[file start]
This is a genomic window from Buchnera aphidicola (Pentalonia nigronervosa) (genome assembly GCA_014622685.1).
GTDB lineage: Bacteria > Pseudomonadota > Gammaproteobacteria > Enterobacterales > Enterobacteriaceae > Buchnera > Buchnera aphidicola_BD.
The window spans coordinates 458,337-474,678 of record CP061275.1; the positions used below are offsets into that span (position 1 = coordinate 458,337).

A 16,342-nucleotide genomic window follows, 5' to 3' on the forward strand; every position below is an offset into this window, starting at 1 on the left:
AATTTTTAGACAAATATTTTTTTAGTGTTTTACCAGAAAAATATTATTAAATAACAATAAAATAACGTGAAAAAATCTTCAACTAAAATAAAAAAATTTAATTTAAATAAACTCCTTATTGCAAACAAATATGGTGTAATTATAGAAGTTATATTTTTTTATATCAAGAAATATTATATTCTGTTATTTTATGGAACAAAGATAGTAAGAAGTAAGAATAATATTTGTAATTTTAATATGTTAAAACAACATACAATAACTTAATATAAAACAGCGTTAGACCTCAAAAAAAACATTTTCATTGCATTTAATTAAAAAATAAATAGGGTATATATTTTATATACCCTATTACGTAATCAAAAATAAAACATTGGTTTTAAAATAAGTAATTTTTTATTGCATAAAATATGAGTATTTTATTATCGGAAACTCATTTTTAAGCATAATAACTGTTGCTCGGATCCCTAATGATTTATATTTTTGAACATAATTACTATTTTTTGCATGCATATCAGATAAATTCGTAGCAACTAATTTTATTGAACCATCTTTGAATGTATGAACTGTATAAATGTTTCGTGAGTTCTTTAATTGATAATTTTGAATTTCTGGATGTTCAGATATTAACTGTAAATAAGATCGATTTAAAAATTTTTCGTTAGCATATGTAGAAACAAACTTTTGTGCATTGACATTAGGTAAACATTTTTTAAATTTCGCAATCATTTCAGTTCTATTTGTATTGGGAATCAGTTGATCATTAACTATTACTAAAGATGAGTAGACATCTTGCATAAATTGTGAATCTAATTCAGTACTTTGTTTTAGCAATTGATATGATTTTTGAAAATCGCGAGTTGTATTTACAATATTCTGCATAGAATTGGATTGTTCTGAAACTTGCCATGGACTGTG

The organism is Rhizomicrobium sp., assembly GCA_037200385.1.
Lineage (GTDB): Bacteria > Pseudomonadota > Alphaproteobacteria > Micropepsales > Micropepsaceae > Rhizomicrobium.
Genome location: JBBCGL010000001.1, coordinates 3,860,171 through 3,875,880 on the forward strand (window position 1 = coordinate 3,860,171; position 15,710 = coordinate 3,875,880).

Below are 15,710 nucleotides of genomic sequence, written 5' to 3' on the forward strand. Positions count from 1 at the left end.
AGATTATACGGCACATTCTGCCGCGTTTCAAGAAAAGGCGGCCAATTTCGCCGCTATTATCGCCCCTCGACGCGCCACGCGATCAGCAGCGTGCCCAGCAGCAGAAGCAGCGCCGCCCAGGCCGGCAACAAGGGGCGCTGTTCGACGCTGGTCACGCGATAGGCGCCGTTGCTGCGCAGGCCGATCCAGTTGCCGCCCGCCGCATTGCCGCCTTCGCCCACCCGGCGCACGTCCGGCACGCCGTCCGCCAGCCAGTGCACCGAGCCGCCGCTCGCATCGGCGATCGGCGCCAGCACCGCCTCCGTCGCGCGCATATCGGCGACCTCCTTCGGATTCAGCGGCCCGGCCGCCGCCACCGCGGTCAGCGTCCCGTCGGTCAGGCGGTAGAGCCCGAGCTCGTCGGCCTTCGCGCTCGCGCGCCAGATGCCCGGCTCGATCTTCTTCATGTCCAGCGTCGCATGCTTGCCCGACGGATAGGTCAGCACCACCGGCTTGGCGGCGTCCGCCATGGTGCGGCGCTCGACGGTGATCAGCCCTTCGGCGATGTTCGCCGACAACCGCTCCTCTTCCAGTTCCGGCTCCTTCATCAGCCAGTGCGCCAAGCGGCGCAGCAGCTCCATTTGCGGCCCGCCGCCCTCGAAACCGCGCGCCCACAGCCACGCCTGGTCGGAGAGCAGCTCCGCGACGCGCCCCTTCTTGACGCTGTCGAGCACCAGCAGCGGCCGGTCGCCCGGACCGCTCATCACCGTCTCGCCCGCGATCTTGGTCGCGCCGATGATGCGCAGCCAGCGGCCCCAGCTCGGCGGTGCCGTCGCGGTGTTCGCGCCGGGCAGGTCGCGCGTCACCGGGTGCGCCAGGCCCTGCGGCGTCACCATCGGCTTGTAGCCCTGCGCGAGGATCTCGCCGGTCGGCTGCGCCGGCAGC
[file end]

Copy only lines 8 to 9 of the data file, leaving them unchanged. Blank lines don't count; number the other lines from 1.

Genome location: JBBCGL010000001.1, coordinates 3,860,171 through 3,875,880 on the forward strand (window position 1 = coordinate 3,860,171; position 15,710 = coordinate 3,875,880).

Below are 15,710 nucleotides of genomic sequence, written 5' to 3' on the forward strand. Positions count from 1 at the left end.